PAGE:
So to put it simply….we got screwed. That’s a tacky way to say it but….it is what it is.

And we remained positive that we had a long road ahead…but that she would beat it and be this huge miraculous testimony.

So long story short…she died. Less than 9 months after that night on May 18th in the ER, she was gone. After enduring so much more than she ever should’ve had to endure.

But does that mean she still didn’t have a miraculous testimony?

According to the World view, yeah that’s what Death at 2 years old means but, not to us. We know that even though her being gone sucks so much, that her Life and even her death meant so much more than we could’ve ever planned for her. I could go on and on with example after example of that but, this is already getting kind of long and wordy so I encourage you to go back and read the stories of her. Because she very much was and IS a miraculous testimony of the love, sovereignty, and faithfulness of God.

You know, we live in the reality that we’ve had three lives. Before cancer. During Cancer. And now.

It’s not ‘After Cancer’ because once your life has been closely touched by it…or by any serious/chronic disease I’d imagine…there is no ‘after’…there’s just now.

I know families with children in remission and others who are ‘off treatment’. I know men and women who are years without disease. But….they all know the same thing…that remission doesn’t mean a whole lot. It means they don’t CURRENTLY have disease in their body. And don’t misunderstand me….that’s amazing! Remission and off treatment are HUGE and important and a relief. But. There’s always the next blood-work appointment whether it’s once a month or once a year….you’re never done with the cancer. You’re never done with making sure it’s gone.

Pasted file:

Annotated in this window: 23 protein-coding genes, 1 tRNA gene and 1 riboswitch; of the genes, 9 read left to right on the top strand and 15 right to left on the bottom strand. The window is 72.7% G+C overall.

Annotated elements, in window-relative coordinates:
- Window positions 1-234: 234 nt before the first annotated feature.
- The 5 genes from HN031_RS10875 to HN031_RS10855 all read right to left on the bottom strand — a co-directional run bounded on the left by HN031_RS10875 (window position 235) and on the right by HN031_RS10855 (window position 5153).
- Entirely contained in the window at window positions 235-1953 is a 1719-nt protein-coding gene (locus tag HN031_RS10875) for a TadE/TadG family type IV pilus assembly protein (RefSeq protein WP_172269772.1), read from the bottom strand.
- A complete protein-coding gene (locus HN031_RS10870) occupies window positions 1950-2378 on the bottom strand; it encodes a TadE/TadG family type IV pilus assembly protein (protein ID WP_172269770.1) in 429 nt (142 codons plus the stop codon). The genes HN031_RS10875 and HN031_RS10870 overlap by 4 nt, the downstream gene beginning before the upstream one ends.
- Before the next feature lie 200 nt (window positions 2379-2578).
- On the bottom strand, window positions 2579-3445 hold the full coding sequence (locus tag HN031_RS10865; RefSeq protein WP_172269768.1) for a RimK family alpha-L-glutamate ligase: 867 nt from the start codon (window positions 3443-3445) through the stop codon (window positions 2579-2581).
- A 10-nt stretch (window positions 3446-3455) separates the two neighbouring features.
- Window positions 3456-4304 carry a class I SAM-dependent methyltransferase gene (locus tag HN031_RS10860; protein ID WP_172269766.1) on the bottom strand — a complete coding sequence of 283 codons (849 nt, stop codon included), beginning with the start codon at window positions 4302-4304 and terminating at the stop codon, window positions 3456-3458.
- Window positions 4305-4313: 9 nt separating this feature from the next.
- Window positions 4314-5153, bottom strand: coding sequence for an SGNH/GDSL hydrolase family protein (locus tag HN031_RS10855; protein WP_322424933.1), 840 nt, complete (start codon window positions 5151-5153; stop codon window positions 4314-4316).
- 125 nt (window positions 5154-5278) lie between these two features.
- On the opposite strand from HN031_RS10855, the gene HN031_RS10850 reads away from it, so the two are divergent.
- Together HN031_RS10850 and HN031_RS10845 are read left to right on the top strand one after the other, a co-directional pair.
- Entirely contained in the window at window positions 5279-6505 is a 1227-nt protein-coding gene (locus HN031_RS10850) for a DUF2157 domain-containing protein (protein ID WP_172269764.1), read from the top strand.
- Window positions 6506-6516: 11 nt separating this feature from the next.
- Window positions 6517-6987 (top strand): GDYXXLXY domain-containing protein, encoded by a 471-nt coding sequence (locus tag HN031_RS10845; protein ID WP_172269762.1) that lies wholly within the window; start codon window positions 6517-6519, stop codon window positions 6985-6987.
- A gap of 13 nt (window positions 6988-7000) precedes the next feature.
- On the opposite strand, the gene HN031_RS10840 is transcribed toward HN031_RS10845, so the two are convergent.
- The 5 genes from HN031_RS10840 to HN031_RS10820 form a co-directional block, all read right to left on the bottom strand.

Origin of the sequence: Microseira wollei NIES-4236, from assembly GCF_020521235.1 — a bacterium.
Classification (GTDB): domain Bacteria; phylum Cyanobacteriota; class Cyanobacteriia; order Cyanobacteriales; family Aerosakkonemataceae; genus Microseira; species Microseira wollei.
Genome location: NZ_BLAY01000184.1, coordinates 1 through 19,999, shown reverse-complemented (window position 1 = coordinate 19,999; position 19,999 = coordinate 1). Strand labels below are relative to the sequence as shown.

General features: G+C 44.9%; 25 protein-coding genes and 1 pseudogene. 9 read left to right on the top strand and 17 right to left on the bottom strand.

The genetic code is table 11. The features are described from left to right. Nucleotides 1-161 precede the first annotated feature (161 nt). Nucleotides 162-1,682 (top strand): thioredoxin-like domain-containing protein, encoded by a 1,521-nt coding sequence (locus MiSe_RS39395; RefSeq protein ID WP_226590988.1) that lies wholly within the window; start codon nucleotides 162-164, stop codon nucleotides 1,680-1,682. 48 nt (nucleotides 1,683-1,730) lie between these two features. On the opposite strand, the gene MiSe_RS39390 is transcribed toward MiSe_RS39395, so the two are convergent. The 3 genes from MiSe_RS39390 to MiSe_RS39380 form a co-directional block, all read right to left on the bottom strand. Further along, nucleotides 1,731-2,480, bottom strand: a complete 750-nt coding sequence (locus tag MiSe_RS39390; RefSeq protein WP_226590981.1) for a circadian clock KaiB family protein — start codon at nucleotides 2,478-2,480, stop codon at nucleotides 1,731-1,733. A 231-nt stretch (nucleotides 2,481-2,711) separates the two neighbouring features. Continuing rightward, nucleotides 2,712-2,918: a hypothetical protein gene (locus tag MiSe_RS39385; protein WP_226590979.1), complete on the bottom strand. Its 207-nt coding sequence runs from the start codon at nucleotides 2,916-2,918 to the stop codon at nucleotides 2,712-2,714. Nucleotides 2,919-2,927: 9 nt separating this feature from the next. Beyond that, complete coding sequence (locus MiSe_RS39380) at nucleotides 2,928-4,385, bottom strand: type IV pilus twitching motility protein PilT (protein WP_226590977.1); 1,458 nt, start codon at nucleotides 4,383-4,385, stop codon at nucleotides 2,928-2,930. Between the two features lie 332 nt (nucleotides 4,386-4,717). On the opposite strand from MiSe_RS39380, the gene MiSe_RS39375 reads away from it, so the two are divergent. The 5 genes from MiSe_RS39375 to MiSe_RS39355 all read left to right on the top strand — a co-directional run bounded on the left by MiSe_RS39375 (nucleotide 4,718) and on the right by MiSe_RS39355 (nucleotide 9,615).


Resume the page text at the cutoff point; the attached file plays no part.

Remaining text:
For us it’s not much different. Even though Sophie is gone and done with cancer, we aren’t. We don’t sit and dwell on it waiting for a terrible diagnosis but It creeps in in moments of doubt and fear.

It comes when I wait for my routine prenatal blood work. Why haven’t they called yet? Is it because I’m dying? It came in the form of horrible dreams that Connor had a tumor in his chest on his ultrasound. It came when Jonathan had a bad cold and I NEEDED him to get a chest X-ray just in case. It came when my friend’s 2 year old had high fever and leg pain and I went into a panic terrified he had leukemia (he didn’t.) I can’t even think about the first time Connor gets a cough that won’t go away without starting to sweat.

Cancer seems to find us now…we hear it all the time. Most medicine commercials have ‘lymphoma’ as a possible side effect. St. Jude commercials come on literally all the time. My best friend’s dad has Metastatic Melanoma. My chiropractor’s 2 year old was diagnosed with Leukemia. My sister’s best friend just beat Lymphoma for the 3rd time. It’s time for my annual dermatologist skin check. And on and on and on it goes……because there is no ‘after’ cancer. Even when the one with cancer isn’t here anymore.

But God.

We couldn’t deal with the anxiety and fear without the Faith that He has us in His hand. That even if the worst happens, Again, that God is still Bigger than all of it. And no matter what the last 2 years has brought….and it’s brought a lot…. but still through it all, He is Bigger.